When it was over, he ran through the song over and over again while everything was still fresh in his mind. Playing and singing, singing and playing, until his shirt was drenched in sweat and his arms felt like they were going to fall off.

And still he played. Still he wailed away at the drums like the demons of hell were after him. Or worse, like the sins of his past had finally caught up to him after all the years he’d run and all the drugs he’d used to keep them at bay.

And maybe they had. Maybe they had.

Since he couldn’t do anything about it, he played instead.

Long after sweat rolled into his eyes and poured down his face.

Long after his shoulders and biceps and pecs cramped up.

Long, long after blisters formed between his fingers.

He played and played and played, like these drums were the only thing standing between him and hell. And like getting this one song right was his only chance at salvation.

At one point, the blister on his right index finger cracked open and started to bleed. He grabbed one of the clean towels he always kept next to the kit, tore a strip off it, and kept playing. When his left index finger followed suit a couple of minutes later, he did the same thing. And then he played through that, too.

The pain was there, his nerve endings sending agonized alerts to his brain, but he ignored them. Compartmentalized them. Put them in a part of his brain he didn’t need to access to play, and then concentrated on the music. On the beat. Right now, it was the only thing that mattered.

{ review } .

This book tackles the problem of addiction  -- be it drugs or alcohol, Wyatt is battling it. Right from the beginning, the reader is thrust into his self-loathing and depreciation. He's frustrated because he fears rehab did nothing for him; he's frustrated because he knows the therapist told him to talk but the last thing he wants to do is bring this to his friends' doorsteps; he's frustrated because he's terrified he's going to lose the one thing that has kept him sane, music.

But while we watch him battle his inner demons, we also witness the great friendships he has, and the fact that while Wyatt takes certain actions as his buddies belittling him, it's really an act of caring and trying to help him get over his hurdles.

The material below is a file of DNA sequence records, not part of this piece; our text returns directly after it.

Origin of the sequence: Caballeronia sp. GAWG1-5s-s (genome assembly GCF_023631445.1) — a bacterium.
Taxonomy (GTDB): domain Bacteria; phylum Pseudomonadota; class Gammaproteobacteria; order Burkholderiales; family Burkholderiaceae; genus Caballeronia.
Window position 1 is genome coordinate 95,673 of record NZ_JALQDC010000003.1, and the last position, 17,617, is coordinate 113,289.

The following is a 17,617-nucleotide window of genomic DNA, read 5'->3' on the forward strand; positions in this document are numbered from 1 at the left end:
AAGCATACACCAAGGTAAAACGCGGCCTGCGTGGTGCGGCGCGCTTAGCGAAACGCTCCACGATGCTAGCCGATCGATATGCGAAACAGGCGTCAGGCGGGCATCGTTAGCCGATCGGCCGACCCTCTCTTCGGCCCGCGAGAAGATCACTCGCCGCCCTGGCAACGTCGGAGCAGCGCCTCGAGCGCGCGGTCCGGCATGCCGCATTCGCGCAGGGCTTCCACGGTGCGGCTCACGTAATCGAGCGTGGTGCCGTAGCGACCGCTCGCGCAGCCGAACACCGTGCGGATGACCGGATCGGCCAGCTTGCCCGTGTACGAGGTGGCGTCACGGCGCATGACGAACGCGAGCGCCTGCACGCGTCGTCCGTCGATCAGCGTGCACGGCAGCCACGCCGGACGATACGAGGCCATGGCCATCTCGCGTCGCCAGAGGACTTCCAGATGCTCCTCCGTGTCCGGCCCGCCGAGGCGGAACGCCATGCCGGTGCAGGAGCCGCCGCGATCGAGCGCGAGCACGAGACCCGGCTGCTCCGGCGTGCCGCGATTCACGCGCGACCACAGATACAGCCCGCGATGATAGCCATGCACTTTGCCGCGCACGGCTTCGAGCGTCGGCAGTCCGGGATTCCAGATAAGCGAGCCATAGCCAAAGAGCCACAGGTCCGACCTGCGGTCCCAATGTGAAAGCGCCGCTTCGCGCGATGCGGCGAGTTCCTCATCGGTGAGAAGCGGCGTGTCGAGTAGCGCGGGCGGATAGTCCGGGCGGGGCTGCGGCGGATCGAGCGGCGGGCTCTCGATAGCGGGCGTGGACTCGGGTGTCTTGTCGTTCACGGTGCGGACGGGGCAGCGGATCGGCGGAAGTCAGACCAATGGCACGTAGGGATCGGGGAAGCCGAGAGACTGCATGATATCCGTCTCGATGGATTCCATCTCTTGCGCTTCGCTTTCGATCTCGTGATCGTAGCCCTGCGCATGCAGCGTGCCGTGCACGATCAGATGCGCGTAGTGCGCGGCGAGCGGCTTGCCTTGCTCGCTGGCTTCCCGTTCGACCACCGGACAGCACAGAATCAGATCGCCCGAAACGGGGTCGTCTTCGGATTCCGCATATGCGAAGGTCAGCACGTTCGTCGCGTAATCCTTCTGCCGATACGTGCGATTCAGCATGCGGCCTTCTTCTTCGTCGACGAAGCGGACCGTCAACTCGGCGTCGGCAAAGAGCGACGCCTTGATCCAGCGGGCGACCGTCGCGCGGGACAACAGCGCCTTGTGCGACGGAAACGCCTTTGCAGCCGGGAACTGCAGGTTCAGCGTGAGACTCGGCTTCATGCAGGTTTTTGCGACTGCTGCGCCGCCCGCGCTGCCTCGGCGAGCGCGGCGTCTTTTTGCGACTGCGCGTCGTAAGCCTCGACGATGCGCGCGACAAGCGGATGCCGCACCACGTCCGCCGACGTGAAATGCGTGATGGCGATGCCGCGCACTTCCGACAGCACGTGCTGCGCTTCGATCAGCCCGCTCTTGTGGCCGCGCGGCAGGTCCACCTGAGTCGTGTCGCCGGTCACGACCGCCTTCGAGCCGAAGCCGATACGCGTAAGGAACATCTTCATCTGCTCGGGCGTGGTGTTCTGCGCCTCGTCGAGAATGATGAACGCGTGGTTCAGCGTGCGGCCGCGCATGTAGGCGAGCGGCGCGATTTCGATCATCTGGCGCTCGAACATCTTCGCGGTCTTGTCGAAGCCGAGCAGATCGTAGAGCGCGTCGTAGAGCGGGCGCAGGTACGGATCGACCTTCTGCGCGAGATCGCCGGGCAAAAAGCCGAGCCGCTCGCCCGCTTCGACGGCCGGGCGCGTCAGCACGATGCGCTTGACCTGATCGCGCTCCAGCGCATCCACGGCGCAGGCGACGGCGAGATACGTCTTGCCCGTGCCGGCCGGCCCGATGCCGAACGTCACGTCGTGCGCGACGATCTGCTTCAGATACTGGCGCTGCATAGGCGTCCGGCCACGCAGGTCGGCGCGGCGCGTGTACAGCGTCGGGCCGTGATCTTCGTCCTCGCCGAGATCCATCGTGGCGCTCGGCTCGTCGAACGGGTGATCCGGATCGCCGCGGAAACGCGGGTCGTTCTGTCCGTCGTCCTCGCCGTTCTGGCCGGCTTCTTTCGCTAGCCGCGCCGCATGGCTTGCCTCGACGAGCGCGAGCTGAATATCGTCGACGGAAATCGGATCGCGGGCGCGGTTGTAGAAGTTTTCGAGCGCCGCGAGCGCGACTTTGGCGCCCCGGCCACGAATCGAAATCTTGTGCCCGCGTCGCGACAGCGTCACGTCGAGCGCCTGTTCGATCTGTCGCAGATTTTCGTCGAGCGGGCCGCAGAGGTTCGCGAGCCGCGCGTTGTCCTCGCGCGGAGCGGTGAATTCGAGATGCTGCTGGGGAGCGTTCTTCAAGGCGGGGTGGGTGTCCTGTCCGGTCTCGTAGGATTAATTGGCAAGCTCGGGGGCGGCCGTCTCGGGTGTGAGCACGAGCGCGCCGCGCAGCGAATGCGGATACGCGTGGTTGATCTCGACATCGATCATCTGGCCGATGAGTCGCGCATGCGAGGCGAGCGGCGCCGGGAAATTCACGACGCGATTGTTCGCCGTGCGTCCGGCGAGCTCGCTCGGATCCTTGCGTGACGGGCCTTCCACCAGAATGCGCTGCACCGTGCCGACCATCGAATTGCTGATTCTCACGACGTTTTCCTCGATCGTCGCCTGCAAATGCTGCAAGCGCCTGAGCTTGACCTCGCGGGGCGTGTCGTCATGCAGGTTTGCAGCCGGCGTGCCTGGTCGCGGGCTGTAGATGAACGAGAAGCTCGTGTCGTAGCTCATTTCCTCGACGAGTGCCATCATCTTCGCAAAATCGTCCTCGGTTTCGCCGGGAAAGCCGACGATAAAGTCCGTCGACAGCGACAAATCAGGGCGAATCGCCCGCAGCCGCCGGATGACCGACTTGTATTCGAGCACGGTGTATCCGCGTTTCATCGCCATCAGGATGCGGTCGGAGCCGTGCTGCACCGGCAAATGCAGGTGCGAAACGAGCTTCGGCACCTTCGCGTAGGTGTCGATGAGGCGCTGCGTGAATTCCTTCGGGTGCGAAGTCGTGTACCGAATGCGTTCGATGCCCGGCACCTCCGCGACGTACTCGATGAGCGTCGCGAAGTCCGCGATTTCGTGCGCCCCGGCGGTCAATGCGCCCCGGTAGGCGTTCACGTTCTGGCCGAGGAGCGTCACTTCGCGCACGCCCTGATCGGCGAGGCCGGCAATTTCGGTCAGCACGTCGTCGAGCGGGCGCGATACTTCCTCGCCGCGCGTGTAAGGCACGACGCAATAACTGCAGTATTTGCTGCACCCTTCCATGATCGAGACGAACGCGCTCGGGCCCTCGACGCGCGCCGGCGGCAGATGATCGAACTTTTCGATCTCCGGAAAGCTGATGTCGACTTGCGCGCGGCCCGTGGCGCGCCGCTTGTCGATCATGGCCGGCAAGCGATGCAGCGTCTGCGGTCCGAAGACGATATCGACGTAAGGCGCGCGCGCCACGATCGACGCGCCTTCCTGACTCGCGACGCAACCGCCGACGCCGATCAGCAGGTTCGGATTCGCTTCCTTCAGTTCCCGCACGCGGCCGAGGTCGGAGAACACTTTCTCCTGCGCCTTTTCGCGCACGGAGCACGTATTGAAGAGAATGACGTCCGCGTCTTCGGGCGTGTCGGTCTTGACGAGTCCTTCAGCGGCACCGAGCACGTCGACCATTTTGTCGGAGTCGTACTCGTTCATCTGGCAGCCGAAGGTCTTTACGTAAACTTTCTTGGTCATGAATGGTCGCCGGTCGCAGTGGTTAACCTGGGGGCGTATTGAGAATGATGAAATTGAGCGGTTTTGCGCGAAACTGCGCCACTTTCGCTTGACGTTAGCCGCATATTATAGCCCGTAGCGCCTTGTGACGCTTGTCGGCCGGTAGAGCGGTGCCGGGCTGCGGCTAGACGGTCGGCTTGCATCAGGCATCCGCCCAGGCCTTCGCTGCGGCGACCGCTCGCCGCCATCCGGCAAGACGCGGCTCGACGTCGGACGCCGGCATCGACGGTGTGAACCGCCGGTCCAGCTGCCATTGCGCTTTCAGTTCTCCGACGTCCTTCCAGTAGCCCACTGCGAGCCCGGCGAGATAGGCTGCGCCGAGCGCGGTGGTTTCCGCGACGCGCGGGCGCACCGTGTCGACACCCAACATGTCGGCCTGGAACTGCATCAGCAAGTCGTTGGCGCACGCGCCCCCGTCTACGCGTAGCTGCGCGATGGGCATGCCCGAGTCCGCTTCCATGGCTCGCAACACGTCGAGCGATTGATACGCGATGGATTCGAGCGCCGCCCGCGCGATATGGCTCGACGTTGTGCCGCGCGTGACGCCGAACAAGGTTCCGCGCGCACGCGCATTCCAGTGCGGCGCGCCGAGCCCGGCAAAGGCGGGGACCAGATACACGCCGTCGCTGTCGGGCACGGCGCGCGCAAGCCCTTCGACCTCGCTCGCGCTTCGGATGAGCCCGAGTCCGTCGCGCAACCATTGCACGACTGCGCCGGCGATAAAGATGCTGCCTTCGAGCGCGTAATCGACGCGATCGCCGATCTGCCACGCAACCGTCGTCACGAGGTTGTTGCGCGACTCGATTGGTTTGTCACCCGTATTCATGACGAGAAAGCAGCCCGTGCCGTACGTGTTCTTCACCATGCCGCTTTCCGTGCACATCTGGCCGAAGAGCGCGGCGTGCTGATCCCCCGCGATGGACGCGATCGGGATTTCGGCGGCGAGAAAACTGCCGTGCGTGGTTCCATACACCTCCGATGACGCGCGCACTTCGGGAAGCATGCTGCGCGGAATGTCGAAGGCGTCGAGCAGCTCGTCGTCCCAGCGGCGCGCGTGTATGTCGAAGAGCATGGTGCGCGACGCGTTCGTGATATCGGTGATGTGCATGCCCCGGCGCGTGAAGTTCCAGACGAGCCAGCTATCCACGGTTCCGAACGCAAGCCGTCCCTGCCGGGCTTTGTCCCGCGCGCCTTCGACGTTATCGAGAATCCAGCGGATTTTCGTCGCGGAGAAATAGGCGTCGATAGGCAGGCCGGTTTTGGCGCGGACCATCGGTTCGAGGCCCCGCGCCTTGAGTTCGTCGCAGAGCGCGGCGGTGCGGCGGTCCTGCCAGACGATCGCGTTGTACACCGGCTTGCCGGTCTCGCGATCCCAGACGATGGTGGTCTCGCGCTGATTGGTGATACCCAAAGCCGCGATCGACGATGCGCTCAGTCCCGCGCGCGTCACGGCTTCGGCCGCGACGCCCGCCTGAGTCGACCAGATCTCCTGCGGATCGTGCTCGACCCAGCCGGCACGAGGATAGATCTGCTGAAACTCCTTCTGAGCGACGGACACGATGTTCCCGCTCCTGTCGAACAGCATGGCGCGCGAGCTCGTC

So beyond the romance that occurs in this book, it was the deeply seeded friendship that truly did it for me. Even the new friendship of the new band member made me happy!

When Poppy enters the picture, it's under a white lie. Never did she imagine she'd fall for this seemingly broken man. The one trope, if you will, that continually drives me crazy is the one where someone pretends to be someone they're not. I think it's the control freak in me, the person who needs everything to come out to light sooner than later. The longer the ruse goes on, the more anxiety I feel. The irony of the situation -- the reader knowing that it's going to all blow up in the characters' faces at some point -- leaves me anxious and fearful of the outcome. Sure, I know the eventual outcome, this is the romance genre after all, but the longer the falsities go on, the more anxious I get, and therefore, the further away from the story I get pulled.

But that's just me.

Wyatt and Poppy as a whole though... They were lovely. Poppy's feelings were genuine, and Wyatt's growth through the story was phenomenal. I appreciated that Ms. Wolff did not make Wyatt's problems simply 'go away' -- that's not the truth when it comes to any sort of addiction. His character was more real to me, and therefore much more likeable.

This group of men though... My goodness, I enjoyed their friendship. I will definitely go back to read the previous two books (I really, really loved Wyatt's friendship with Jamison), and am excited to see what the next two books will entail.